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An investigation to see how the number of immobilized yeast beads affects the production of oxygen when mixed with hydrogen peroxide.

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Introduction

Emma Bassett An investigation to see how the number of immobilized yeast beads affects the production of oxygen when mixed with hydrogen peroxide Catalase is the fastest known enzyme in the world with a turn over number of 6 million per minute. Hydrogen Peroxide ------------------------> water + oxygen 2H O -----------------------> 2H O + O Hydrogen Peroxide is a product of metabolism, and in large quantities it is toxic. Catalase is necessary to break down the Hydrogen Peroxide before it damages the metabolizing cells; it is also the only enzyme that can break down Hydrogen Peroxide, because all enzymes are specific to their own substrates. In my experiment, I will attempt to find out whether the volume of the enzyme Catalase has an effect on the rate of production of oxygen from the Hydrogen Peroxide substrate. Hypothesis I expect that as the volume of beads increases, the production rate of oxygen will also increase. This is because of the following information. Enzymes are very complex 3 dimensional globular proteins. The small part of the enzyme that comes into contact with the substrate (in this case Hydrogen Peroxide), is called the active site, it is theorized that enzymes work with a "lock and key" mechanism (the enzyme's active site being the lock, the substrate being the key). ...read more.

Middle

These variables are to be kept the same because they will affect the outcome of the experiment and may affect how much oxygen is released. The results are to be recorded in a table and a graph showing the mean value of oxygen released for each number of beads. Risk Assessment The enzyme is of a very low risk, but the Hydrogen Peroxide is corrosive and an irritant so eye protection must be worn at all times, as well as a lab coat. If there was to be a spillage of Hydrogen Peroxide, it is essential that it is cleared away immediately, it should be mopped up with a dry disposable towel and then the surface washed thoroughly with water. If any solution spilt onto skin or into the eyes, then the area should be washed immediately with plenty of water. If irritation persists then medical help should be found. If any is swallowed then medical help should be found immediately. There are no ethical implications in this experiment. Results Number of yeast beads Amount of Oxygen collected - Repeats (cm ) Mean amount of oxygen collected (cm ) 1 2 3 10 3.5 3.5 3.4 3.5 20 6 7 6 6.3 30 7.5 6.5 7 7 40 9.5 10.5 10 10 50 ...read more.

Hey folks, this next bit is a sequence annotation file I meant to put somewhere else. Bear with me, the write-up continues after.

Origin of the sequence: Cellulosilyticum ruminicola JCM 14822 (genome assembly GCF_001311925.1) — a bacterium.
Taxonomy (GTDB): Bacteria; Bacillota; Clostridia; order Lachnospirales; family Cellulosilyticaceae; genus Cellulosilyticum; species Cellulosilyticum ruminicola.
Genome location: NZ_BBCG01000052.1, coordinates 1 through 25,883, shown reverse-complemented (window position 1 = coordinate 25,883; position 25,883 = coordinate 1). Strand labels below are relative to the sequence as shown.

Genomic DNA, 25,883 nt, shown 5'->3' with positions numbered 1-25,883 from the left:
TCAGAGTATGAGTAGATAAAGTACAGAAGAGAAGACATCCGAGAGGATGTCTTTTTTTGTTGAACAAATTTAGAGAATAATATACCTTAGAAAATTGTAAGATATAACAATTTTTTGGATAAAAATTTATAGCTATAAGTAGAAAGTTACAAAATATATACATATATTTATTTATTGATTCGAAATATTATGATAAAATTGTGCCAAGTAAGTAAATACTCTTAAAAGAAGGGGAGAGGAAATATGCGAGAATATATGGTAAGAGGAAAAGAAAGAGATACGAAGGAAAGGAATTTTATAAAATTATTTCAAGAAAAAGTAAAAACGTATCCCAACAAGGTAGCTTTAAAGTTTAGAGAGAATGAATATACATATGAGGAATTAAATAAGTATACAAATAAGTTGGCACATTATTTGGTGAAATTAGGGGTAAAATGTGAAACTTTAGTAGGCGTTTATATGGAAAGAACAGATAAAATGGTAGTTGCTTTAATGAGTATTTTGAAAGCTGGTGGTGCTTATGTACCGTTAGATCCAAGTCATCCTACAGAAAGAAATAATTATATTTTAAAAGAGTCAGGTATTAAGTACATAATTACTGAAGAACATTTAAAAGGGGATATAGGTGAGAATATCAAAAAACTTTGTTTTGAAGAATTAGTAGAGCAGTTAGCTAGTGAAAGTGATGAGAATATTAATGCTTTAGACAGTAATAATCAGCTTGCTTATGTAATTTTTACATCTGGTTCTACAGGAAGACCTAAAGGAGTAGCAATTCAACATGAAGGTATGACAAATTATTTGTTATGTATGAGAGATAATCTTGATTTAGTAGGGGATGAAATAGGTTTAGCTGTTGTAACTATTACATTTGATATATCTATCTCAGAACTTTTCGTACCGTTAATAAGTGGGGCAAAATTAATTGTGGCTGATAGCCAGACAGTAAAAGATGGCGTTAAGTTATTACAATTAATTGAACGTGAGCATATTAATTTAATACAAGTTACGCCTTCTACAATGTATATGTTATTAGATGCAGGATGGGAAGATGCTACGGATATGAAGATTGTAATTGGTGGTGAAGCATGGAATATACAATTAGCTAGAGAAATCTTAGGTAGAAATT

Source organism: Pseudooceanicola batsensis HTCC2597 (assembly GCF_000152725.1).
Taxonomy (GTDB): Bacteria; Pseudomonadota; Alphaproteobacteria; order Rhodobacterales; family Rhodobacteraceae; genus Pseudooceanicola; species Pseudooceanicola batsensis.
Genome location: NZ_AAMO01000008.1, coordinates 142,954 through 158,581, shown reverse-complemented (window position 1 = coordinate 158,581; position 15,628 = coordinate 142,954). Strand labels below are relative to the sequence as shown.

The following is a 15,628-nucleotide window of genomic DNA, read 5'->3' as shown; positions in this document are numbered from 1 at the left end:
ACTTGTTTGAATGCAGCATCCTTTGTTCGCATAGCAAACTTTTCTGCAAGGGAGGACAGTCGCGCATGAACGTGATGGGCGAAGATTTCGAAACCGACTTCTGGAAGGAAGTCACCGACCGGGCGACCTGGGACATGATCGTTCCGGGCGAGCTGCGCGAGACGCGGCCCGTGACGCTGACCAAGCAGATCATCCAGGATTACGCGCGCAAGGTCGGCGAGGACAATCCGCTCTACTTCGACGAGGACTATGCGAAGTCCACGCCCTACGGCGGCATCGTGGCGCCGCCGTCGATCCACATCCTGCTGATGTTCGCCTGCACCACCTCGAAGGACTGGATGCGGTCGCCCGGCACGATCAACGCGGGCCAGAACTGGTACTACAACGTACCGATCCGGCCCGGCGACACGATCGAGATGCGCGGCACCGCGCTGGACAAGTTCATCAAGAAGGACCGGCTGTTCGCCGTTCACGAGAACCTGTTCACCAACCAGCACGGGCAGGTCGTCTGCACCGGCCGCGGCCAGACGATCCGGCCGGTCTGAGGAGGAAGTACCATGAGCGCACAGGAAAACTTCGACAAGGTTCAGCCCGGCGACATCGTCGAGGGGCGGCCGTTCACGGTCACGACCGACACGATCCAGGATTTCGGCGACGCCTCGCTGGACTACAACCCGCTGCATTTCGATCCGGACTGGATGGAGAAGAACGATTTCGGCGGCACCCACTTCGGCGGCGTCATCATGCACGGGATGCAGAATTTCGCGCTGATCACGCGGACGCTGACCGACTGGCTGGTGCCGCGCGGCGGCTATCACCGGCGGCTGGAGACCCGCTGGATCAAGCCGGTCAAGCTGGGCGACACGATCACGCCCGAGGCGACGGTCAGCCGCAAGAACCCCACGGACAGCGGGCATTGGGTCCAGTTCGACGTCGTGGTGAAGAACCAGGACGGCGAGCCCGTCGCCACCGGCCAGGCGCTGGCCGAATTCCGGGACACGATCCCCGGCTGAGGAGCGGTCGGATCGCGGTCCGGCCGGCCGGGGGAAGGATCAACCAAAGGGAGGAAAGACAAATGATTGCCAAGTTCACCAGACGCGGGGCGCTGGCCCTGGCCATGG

Conclusion

Whilst all attempts were made to make a constant regular shape and size of beads, it is probable that there were different sizes of beads. If the beads were smaller then less immobilized enzyme would be present per bead, and so therefore affecting the amount of active sites present and reaction rate attained. If the beads were bigger then the active sites would be increased and so the reaction rate would increase too. This experiment is but one and you can not say that the results are conclusive because different samples would produce different results each time. It is also just studying one enzyme, and so the results are not generalisable to other enzymes, though it is probable that the same general trend is shown in all enzymes. As such a small set of values were used, the experiment does not fully answer the question of whether the volume of enzyme affects the rate of reaction. The experiment performed had to be of a smaller scale, to avoid spillages and risks of over flowing substrate. In a larger scale experiment, wider values could be explored to hopefully extend upon the conclusion and find additional evidence. ...read more.

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